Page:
Which it did.

Spain are champions of EuroCup 2008, which was held jointly in Austria and Switzerland. The team gave up the fewest goals (2) scored the most, and took the hard road to victory by facing down phantoms of the past; beating Italy first, followed by Germany in the final; the most respected names in the international game.

Long viewed as victims and lousy losers, the Spaniards gave as good as they got.

More importantly, they turned their signature one-touch passing style into something more than an interesting side dish on the major tournament menu. They turned it into a beautiful way of winning and demonstrated that a team could attack and defend simultaneously.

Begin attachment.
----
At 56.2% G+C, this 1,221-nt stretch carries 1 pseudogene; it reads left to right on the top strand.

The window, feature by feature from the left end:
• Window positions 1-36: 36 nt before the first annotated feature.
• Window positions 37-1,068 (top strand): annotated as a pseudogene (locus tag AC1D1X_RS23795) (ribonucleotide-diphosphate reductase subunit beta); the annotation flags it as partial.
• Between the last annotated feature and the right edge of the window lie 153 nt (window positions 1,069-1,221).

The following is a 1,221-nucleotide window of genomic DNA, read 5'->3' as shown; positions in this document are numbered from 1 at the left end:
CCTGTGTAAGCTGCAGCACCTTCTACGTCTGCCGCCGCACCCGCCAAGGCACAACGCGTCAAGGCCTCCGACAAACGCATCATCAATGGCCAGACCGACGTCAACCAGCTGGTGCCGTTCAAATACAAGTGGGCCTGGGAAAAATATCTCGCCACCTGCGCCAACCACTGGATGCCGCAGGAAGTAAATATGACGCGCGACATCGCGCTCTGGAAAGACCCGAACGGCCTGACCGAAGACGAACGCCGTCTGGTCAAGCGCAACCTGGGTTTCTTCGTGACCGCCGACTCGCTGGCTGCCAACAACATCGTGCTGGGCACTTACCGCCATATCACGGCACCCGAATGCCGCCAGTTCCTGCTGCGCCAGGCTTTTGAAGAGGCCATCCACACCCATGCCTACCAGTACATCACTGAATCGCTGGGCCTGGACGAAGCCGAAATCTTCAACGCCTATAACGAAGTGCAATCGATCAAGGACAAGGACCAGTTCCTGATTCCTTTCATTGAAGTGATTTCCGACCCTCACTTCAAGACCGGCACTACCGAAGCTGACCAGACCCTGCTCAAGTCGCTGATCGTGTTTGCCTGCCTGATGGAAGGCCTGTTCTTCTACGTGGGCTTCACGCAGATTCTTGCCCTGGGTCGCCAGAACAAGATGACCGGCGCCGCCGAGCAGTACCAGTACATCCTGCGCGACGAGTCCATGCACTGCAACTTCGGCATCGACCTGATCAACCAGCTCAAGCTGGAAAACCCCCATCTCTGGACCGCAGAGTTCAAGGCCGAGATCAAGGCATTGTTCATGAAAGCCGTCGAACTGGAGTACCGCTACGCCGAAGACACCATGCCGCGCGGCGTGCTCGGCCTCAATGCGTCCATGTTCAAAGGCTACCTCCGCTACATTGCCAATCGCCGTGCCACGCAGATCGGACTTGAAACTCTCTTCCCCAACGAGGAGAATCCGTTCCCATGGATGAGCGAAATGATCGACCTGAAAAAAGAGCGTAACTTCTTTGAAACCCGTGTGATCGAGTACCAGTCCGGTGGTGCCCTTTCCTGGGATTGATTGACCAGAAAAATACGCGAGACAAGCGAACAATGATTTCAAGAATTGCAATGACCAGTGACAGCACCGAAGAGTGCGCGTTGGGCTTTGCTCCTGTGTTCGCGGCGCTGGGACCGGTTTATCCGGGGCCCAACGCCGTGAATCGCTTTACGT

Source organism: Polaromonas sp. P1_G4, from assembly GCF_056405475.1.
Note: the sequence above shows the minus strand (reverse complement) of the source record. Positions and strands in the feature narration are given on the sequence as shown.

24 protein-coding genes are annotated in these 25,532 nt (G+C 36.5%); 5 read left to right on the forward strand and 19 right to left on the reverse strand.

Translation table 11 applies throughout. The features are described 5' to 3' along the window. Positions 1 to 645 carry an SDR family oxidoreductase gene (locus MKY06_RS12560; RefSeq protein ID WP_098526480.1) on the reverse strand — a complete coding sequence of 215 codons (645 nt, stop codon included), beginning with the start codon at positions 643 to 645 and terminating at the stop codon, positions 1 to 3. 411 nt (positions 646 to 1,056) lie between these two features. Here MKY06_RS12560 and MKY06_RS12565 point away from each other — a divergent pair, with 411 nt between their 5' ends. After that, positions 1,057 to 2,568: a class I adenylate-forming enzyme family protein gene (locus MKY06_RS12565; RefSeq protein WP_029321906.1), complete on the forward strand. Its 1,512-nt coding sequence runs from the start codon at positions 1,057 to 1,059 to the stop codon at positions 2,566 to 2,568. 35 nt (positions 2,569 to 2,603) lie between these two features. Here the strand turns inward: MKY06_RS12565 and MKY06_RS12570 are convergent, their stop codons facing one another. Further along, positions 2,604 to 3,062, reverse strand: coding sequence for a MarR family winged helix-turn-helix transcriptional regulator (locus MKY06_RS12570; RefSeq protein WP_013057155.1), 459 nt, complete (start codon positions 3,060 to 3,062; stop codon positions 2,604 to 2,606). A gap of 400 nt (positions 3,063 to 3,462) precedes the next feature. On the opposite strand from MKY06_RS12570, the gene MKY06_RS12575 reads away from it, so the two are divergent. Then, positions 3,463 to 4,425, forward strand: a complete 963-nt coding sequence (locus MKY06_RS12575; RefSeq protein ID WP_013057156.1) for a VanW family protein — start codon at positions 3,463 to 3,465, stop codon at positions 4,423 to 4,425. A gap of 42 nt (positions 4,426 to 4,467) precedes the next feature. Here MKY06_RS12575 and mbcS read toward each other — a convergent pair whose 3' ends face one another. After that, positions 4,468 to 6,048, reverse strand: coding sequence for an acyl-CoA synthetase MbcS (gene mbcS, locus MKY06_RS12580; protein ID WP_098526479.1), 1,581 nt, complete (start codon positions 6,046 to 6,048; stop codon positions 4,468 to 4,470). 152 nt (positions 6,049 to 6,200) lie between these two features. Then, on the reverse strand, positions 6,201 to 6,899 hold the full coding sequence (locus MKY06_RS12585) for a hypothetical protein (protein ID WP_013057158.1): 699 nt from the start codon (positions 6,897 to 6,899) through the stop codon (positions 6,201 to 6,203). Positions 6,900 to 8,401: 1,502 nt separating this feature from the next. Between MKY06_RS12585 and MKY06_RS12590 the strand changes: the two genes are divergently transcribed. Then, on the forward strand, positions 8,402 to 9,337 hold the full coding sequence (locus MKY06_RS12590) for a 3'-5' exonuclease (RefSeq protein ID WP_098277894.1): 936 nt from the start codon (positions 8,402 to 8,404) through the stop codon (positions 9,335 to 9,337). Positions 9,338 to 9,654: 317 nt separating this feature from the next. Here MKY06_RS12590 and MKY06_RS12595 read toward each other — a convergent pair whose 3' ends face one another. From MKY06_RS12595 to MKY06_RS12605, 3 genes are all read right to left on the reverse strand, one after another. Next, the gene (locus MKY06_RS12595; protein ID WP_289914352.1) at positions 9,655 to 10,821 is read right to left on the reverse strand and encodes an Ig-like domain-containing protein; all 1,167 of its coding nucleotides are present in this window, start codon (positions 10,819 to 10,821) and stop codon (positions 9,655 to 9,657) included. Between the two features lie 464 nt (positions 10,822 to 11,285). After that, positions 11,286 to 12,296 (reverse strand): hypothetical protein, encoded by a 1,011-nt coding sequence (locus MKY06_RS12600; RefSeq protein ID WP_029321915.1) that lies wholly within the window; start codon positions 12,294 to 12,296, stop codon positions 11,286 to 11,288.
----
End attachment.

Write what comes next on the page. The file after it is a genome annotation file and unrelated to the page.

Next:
After Liverpool's Fernando Torres (picture) scored against Germany the Spaniards did not retreat into their end with a plan to withstand 75 minutes of Teutonic target practice.

Instead, they attacked relentlessly with speed and grace and valiance.

The whole long process was strikingly akin to making a young Spanish girl. So much resistance, so many twists and turns that when you finally bed her down, the pleasure is boundless.

On the home front, a nation long-characterized by its multiple separatist movements danced in the streets to Manolo Escobar's "Ole Espana"; a sixties anthem for tourists long considered an embarrassment to any Spaniard with a functioning thinking cap.

Some marketing genius came up with the idea of putting the black-bull silhouette of the Osborne sherry empire on the nation's flag and in one felled swoop rescued it from decades of fascist and right-wing monopolization.

Now the flag is cool...Just like Spain.